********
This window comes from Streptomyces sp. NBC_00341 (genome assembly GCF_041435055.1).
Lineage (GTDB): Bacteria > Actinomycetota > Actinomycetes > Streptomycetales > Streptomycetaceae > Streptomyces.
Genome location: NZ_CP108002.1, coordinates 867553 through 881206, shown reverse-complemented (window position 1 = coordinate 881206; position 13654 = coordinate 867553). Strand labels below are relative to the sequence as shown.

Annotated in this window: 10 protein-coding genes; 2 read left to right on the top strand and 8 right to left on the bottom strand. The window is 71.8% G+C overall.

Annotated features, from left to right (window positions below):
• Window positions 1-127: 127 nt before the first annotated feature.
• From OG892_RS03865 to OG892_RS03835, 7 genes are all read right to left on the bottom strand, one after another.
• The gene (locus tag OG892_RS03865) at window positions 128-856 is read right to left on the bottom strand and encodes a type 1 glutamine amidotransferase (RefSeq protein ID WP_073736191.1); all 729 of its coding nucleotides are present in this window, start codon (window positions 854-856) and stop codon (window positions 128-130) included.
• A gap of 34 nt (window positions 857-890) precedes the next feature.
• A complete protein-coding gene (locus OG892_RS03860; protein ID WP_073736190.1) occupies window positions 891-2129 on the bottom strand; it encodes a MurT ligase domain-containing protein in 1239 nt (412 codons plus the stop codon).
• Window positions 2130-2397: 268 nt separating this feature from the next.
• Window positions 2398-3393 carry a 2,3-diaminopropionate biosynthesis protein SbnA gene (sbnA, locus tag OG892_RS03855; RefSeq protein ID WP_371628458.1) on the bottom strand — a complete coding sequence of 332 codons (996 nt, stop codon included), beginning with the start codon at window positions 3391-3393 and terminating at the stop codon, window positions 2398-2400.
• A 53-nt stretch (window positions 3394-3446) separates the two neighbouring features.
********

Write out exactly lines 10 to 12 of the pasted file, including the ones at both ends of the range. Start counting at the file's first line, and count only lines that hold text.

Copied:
• A complete protein-coding gene (locus OG892_RS03860; protein ID WP_073736190.1) occupies window positions 891-2129 on the bottom strand; it encodes a MurT ligase domain-containing protein in 1239 nt (412 codons plus the stop codon).
• Window positions 2130-2397: 268 nt separating this feature from the next.
• Window positions 2398-3393 carry a 2,3-diaminopropionate biosynthesis protein SbnA gene (sbnA, locus tag OG892_RS03855; RefSeq protein ID WP_371628458.1) on the bottom strand — a complete coding sequence of 332 codons (996 nt, stop codon included), beginning with the start codon at window positions 3391-3393 and terminating at the stop codon, window positions 2398-2400.